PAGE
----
The actual site selected for the light was a parcel of land on the spit just north of the bays entrance, where it could serve both as a harbor light and a seacoast light. The contract for the first west coast lighthouses was awarded to Gibbons and Kelly, and most of them were constructed using a design by Ammi B. Young that called for a one-and-a-half-story dwelling built around a central tower. While other similarly designed lighthouses were built atop high bluffs or hills, where a tall tower was not necessary, Humboldt Harbor Lighthouse was built on the beach. Old photographs of the lighthouse show a distinct circular ring at a height where the lantern room was placed on similar lighthouses, leading to speculation that at some point the tower of the Humboldt Bay Lighthouse was extended to increase its range, but the tower was tall from the beginning, giving the light a focal plane of fifty-three feet above the Pacific Ocean. Trapezoidal panes of glass were used in the lantern room, rather than the typical square panes.
Keeper Johnson reliably performed his duty for just over three years before his death on February 25, 1859. His wife, Sarah E. Johnson, took over the job of keeper and remained at the station until 1863.
The low-lying site selected for the lighthouse proved problematic and plans to relocate the light were soon formulated as noted in this excerpt from the 1867 Annual Report of the Lighthouse Board:
The breakwater of logs which was constructed last year seems to have answered the purpose of protecting the foundation of the structure, although the sand on the spit is constantly changing, and it is not improbable that the breakwater may at some future time be washed away and the stability of the lighthouse endangered. In this view of the case the board has under consideration the propriety of removing this light to a point about four miles south of the entrance to Humboldt Bay, known as Table Bluff.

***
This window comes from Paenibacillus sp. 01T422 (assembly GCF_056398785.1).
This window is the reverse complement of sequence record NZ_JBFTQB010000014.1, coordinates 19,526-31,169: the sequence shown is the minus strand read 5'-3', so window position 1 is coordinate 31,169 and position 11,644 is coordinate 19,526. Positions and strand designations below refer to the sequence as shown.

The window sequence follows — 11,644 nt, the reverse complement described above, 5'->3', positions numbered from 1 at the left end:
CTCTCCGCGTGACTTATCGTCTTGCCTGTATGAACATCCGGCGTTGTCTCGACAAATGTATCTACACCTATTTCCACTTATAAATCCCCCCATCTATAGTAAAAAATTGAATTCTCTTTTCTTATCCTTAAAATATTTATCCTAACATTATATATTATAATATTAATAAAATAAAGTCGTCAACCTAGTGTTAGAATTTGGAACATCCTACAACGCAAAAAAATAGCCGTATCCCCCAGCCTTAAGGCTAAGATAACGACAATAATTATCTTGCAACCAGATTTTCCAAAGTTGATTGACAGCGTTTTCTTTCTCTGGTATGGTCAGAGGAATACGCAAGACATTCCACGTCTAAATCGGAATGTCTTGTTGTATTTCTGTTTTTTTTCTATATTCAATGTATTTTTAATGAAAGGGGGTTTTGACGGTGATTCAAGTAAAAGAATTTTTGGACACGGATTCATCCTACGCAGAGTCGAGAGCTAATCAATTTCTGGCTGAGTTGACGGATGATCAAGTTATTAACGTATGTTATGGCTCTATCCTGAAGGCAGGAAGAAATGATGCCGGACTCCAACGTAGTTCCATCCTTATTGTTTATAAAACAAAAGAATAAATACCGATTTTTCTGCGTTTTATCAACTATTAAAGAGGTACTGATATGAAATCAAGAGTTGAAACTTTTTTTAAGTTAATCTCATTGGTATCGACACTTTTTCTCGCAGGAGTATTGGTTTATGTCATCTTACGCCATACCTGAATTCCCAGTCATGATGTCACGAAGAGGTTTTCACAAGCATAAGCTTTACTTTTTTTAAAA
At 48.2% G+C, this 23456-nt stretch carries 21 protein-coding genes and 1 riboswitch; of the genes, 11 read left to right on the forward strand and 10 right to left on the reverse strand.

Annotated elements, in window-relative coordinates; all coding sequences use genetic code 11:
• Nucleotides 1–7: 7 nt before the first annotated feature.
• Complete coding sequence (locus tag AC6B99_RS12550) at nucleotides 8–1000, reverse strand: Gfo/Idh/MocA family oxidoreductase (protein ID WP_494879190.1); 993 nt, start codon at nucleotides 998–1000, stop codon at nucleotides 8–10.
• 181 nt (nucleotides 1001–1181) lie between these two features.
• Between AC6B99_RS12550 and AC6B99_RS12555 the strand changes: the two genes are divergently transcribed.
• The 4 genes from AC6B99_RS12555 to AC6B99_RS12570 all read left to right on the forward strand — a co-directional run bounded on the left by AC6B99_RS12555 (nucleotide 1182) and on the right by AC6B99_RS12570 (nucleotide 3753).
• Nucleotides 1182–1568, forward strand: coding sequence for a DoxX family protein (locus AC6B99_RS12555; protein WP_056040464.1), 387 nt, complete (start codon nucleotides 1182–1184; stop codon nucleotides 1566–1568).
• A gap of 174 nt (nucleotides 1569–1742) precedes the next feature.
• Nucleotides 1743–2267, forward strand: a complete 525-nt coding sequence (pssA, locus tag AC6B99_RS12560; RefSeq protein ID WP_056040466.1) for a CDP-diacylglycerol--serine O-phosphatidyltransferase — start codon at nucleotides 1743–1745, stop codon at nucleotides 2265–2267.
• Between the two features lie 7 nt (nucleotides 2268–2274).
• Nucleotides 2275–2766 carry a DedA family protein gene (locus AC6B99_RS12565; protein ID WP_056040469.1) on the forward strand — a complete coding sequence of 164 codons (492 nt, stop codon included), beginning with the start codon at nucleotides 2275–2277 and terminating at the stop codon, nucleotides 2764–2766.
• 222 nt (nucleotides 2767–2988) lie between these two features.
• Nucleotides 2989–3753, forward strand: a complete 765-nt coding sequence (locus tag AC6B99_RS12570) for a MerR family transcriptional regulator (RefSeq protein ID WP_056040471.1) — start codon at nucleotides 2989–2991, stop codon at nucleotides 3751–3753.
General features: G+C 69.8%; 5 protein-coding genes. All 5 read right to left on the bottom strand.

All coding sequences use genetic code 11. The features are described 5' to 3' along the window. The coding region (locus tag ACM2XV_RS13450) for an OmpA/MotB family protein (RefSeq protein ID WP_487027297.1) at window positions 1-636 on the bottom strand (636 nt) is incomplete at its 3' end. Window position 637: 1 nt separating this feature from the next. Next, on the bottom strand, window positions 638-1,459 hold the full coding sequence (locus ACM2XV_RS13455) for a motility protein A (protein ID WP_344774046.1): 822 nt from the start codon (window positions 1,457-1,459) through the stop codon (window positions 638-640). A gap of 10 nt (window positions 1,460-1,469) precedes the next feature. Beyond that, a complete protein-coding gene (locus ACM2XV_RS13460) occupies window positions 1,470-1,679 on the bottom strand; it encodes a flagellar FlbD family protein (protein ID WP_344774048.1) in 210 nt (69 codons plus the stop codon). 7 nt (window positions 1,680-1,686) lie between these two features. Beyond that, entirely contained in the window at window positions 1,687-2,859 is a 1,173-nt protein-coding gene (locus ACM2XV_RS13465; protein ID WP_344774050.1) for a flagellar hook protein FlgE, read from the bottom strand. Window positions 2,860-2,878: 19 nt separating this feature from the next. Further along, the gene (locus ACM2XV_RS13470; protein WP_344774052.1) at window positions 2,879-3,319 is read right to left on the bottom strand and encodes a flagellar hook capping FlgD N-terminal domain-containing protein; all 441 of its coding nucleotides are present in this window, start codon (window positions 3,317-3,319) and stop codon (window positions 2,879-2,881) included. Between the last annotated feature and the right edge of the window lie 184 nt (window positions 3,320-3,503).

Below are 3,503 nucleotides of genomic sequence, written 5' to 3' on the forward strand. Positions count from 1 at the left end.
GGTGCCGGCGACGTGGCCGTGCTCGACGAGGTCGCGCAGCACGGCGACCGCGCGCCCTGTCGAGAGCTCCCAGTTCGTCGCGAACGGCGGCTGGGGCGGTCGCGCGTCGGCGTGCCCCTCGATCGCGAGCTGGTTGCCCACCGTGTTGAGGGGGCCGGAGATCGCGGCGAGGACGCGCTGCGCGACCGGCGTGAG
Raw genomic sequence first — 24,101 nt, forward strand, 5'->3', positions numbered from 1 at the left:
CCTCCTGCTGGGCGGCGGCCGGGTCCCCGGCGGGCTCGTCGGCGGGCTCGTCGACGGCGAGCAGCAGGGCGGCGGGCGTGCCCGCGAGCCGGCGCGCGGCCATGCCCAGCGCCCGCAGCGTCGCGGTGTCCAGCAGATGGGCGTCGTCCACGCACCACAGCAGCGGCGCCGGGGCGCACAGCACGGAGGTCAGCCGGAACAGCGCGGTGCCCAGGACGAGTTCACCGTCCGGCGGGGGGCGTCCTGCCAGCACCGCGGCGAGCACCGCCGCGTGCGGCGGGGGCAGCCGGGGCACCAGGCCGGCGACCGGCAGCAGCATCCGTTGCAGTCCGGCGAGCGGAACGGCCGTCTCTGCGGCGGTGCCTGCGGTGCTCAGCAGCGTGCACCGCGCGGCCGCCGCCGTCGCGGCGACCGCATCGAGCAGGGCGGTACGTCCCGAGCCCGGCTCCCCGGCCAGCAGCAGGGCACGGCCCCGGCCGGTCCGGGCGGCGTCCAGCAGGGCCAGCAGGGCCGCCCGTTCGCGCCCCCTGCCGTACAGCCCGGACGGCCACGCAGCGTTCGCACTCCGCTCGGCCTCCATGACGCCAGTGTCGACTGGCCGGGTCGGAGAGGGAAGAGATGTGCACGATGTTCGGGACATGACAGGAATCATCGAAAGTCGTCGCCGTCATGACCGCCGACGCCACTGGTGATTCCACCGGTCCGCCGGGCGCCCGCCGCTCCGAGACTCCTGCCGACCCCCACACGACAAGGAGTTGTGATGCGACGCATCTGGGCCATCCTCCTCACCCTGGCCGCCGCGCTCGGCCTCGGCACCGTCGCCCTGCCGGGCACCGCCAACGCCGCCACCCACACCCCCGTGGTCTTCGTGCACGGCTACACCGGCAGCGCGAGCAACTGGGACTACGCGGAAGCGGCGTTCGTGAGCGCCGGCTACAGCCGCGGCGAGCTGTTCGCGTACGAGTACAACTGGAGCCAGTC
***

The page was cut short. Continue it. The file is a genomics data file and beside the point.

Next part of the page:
Another reason noted for moving the light was the fog that frequently shrouded the spits and rendered the entrance light ineffective. In one year alone, over 1,100 hours of fog were noted at the entrance to Humboldt Bay, and in 1872, a bell boat was stationed off the entrance to the harbor to help mariners cross the bar in foggy weather. Funds for relocating the light were not immediately provided, but Congress allocated $10,000 on March 3, 1873 for a steam fog whistle on the north spit. The whistle commenced operation in May 1874, and the additional keeper required to staff the station was temporarily housed in a woodshed until a new dwelling was finished in 1877.
Earthquakes in 1877 and 1882 caused considerable damage to the lighthouse. For reinforcement, iron anchors were installed inside the walls and timber braces were placed around the exterior to prop up the dwelling. Part of the lighthouses south end wall, which had been cracked in the 1882 quake, was taken down and rebuilt. In February 1885, a cyclone inflicted additional damage to the station, partially unroofing the fog-signal shed and lighthouse, prostrating telegraph poles, and tearing up plank walkways.
The likely flooding of the station as predicted in the 1867 annual report did eventually happen, but not for roughly two decades, as noted in the report of 1886: